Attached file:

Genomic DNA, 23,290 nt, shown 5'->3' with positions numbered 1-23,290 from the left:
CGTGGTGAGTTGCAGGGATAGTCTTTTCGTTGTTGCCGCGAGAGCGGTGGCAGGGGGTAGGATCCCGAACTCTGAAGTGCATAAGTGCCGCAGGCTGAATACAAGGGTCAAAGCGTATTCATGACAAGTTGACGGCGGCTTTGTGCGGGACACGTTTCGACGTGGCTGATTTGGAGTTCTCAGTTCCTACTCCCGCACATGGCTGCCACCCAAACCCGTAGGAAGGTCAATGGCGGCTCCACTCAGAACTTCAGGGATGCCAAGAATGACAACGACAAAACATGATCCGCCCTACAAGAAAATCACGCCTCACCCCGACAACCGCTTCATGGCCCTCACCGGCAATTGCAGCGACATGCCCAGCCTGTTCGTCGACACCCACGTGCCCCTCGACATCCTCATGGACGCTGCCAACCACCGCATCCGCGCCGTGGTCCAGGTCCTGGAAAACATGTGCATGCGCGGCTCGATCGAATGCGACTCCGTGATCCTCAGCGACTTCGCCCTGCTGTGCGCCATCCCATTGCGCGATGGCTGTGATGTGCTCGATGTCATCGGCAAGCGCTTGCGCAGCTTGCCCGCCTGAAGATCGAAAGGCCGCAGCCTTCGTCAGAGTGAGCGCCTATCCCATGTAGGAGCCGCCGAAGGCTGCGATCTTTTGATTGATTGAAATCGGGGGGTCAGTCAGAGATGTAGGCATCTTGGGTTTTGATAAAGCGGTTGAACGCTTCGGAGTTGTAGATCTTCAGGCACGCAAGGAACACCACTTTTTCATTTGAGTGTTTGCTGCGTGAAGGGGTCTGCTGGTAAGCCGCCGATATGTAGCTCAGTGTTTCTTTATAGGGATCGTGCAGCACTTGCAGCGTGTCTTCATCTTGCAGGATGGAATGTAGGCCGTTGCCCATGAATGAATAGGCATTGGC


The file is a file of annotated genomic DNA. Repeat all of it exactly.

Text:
Genomic DNA, 23,290 nt, shown 5'->3' with positions numbered 1-23,290 from the left:
CGTGGTGAGTTGCAGGGATAGTCTTTTCGTTGTTGCCGCGAGAGCGGTGGCAGGGGGTAGGATCCCGAACTCTGAAGTGCATAAGTGCCGCAGGCTGAATACAAGGGTCAAAGCGTATTCATGACAAGTTGACGGCGGCTTTGTGCGGGACACGTTTCGACGTGGCTGATTTGGAGTTCTCAGTTCCTACTCCCGCACATGGCTGCCACCCAAACCCGTAGGAAGGTCAATGGCGGCTCCACTCAGAACTTCAGGGATGCCAAGAATGACAACGACAAAACATGATCCGCCCTACAAGAAAATCACGCCTCACCCCGACAACCGCTTCATGGCCCTCACCGGCAATTGCAGCGACATGCCCAGCCTGTTCGTCGACACCCACGTGCCCCTCGACATCCTCATGGACGCTGCCAACCACCGCATCCGCGCCGTGGTCCAGGTCCTGGAAAACATGTGCATGCGCGGCTCGATCGAATGCGACTCCGTGATCCTCAGCGACTTCGCCCTGCTGTGCGCCATCCCATTGCGCGATGGCTGTGATGTGCTCGATGTCATCGGCAAGCGCTTGCGCAGCTTGCCCGCCTGAAGATCGAAAGGCCGCAGCCTTCGTCAGAGTGAGCGCCTATCCCATGTAGGAGCCGCCGAAGGCTGCGATCTTTTGATTGATTGAAATCGGGGGGTCAGTCAGAGATGTAGGCATCTTGGGTTTTGATAAAGCGGTTGAACGCTTCGGAGTTGTAGATCTTCAGGCACGCAAGGAACACCACTTTTTCATTTGAGTGTTTGCTGCGTGAAGGGGTCTGCTGGTAAGCCGCCGATATGTAGCTCAGTGTTTCTTTATAGGGATCGTGCAGCACTTGCAGCGTGTCTTCATCTTGCAGGATGGAATGTAGGCCGTTGCCCATGAATGAATAGGCATTGGC